Covid-19 survivor diaries

17 Jan, 2021 - 00:01 0 Views
Covid-19 survivor diaries

The Sunday News

Judith Phiri, Sunday News Reporter
COVID-19 cases continue to rise globally with about 91 816 091 confirmed cases, including 1 986 871 deaths, reported to World Health Organisation (WHO) on Friday. While, Zimbabwe on 15 January 2021, had recorded 26 109 cases, 15 414 recoveries and 666 deaths.

A survey done by the Sunday News showed that most people who isolated after contracting the virus were surviving, with the national recovery rate at 59 percent as at Friday. Sunday News reporter, Judith Phiri (JP) caught up with Miss Sakhile Ndlovu of Burnside suburb in Bulawayo who is a Covid-19 survivor to give us an account of her experience after having been diagnosed with the deadly virus.

JP: When did you contract the coronavirus and what were some of the symptoms?

SN: It was Tuesday 10 November 2020 when I felt sick. I felt flu like sickness as if I was having a fever, my eyes were burning and it was like I was having a light flu which felt like it would be fully blown in two days’ time. My temperature was very high and I started feeling weak even in my joints. At first I never thought it was Covid-19, then while I was at work the following day I just thought let me knock off at 1pm and go home.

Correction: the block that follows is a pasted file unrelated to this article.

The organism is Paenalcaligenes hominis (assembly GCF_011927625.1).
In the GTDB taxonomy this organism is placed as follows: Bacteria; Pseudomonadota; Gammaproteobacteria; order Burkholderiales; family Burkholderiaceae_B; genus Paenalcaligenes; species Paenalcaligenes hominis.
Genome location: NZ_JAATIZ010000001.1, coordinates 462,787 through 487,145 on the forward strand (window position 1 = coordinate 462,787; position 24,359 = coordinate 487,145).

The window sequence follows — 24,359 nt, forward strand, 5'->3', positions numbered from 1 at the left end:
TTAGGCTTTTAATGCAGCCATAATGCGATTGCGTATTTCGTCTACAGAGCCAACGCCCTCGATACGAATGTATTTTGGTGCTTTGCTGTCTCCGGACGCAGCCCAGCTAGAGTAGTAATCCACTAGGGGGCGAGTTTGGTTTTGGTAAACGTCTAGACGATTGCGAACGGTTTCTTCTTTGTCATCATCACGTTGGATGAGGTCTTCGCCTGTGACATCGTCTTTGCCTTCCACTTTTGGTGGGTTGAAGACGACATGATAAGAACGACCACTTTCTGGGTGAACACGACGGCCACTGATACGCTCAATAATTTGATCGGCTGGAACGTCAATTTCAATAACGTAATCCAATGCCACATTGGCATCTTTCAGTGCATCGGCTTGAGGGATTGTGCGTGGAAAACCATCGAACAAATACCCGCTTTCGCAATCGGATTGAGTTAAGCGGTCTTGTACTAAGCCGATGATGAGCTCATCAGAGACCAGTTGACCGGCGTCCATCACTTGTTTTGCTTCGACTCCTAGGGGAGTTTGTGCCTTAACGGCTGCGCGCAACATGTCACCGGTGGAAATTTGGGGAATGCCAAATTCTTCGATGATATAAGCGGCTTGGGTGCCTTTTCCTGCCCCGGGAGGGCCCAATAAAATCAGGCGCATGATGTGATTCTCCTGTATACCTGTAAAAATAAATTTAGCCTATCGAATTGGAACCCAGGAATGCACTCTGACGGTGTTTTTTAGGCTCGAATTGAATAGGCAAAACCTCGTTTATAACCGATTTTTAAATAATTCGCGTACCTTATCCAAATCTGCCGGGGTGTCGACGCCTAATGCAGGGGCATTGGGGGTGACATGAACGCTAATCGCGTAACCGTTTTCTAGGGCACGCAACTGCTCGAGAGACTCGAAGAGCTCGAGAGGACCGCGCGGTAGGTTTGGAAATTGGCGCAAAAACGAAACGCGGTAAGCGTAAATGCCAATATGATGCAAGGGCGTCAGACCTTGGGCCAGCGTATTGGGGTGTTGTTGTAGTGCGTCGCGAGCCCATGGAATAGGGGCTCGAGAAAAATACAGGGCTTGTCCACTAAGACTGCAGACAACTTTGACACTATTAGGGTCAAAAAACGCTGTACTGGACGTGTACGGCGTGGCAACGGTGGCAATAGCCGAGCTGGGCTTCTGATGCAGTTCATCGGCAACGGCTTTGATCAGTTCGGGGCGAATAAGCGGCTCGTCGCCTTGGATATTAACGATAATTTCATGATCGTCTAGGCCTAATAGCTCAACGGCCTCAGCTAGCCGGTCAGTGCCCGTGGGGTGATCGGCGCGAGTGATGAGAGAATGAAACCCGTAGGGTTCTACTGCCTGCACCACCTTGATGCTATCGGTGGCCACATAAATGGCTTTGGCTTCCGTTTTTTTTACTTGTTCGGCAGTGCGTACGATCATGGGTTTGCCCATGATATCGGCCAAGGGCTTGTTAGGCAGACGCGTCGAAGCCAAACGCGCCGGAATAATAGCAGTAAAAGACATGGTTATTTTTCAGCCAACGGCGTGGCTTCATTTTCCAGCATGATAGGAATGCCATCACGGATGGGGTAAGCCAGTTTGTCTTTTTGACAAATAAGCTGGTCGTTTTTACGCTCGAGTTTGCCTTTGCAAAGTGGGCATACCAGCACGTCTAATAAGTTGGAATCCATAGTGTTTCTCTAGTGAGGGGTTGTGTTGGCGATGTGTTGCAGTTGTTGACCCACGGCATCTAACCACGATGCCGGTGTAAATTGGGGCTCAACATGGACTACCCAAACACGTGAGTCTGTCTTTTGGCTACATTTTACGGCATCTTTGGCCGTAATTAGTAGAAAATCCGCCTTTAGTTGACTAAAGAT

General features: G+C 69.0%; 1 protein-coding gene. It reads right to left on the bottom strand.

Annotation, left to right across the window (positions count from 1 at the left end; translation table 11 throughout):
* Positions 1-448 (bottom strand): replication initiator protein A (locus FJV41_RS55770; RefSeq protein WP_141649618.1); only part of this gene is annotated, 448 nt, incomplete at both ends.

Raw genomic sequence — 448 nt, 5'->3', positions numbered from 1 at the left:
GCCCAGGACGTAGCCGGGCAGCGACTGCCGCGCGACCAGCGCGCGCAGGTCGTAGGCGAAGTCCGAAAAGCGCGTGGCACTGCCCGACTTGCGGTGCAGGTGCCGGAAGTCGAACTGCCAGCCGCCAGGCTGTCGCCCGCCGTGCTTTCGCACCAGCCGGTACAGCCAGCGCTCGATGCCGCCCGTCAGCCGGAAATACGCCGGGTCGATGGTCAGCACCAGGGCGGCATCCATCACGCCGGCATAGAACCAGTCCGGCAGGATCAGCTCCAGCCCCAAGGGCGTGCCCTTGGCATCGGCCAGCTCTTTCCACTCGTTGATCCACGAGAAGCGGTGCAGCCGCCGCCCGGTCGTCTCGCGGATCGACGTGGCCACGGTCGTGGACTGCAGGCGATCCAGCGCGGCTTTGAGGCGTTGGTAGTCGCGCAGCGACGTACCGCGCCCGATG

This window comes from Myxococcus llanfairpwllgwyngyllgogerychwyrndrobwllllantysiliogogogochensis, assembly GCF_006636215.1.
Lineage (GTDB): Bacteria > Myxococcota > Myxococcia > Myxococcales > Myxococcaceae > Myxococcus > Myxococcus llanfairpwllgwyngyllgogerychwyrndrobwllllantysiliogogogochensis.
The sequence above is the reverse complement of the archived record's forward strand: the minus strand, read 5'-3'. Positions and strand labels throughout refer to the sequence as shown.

Then the following morning it was a Wednesday I couldn’t get up, I was just feeling sleepy and my body was just too heavy. I thought I will just have flu in the next few days and did not take it seriously. But I just had another feeling that it could be coronavirus.

I called my workplace and told them that I won’t be able to come to the office. So I slept the whole morning and woke up in the afternoon. I started coughing lightly and having some irritation in my chest. And then I spent the whole day sleeping. I couldn’t eat and as much as I love tea so much I could not even drink it that day. It became worse at night.

JP: What was the next step that you took after realising you had these symptoms?

SN: I would take a paracetamol and feel better but the next hour I would be feeling sick again. I took it over and over again but it was just giving me temporary relief because my temperature kept on rising. The following day I decided to go to Mater Dei laboratory where I tested positive to Covid-19.

JP: How did you take the news that you were Covid-19 positive?

SN: The same day I went for testing in the morning, at around 10.30pm in the evening they called and told me my results. That call and those words that I’m positive shocked me. I got chills all over my body and I was just like “Oooohhh okay” that’s what I remember saying to myself. Then they said I should not come to collect the results but to just isolate and they had given my number to the (Covid-19) Rapid Response Team. And all the information I knew about the coronavirus just vanished from my head because of shock. I was clueless and didn’t know what to do and it was as if I was hearing about the coronavirus for the first time.

JP: How did those you stay with respond to the sad news?